On 25 April, separatists in Papua shot dead Indonesia’s head of intelligence for the restive region. General I Gusti Putu Danny Karya Nugraha was killed during a roadside ambush on his convoy in the remote Puncak regency, making him the most senior military official to be killed in the conflict over Indonesia’s easternmost territory. The West Papua National Liberation Army (TPNPB)—which has battled for independence since Jakarta annexed the region in a flawed referendum in the late-1960s following the end of colonial rule by the Netherlands—claimed responsibility for the attack.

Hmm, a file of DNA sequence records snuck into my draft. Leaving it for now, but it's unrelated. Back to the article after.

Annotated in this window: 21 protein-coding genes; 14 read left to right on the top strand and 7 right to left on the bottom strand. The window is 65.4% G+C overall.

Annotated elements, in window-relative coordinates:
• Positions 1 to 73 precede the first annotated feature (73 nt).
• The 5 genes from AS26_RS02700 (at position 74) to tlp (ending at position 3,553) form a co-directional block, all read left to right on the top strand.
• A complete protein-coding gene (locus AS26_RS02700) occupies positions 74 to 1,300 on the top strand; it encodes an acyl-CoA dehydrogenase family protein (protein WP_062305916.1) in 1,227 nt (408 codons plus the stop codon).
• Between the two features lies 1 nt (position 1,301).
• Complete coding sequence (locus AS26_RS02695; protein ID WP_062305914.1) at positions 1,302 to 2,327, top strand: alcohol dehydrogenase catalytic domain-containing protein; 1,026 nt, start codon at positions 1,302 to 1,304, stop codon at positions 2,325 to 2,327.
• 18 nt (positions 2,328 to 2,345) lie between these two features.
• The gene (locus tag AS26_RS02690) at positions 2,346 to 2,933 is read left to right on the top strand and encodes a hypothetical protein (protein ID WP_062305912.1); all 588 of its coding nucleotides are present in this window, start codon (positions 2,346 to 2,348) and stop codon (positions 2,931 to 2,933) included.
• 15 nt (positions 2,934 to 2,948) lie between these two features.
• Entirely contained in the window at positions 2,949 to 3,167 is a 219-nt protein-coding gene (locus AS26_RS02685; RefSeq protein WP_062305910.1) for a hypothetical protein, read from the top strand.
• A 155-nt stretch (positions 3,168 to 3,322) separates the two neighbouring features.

Indonesian president Joko Widodo was quick to respond. In a televised statement on April 26, one day after the ambush, he appeared alongside security chiefs and ordered the police and military to ‘‘pursue and arrest’’ armed rebels in an intensified crackdown. Indonesia has often been accused by human rights activists of employing heavy-handed tactics and discriminating against Papua’s native Melanesian population, who are predominantly Christian—a minority in a Muslim-majority nation. Yet rebels have also been linked to atrocities and have killed teachers and road workers in attacks over the years.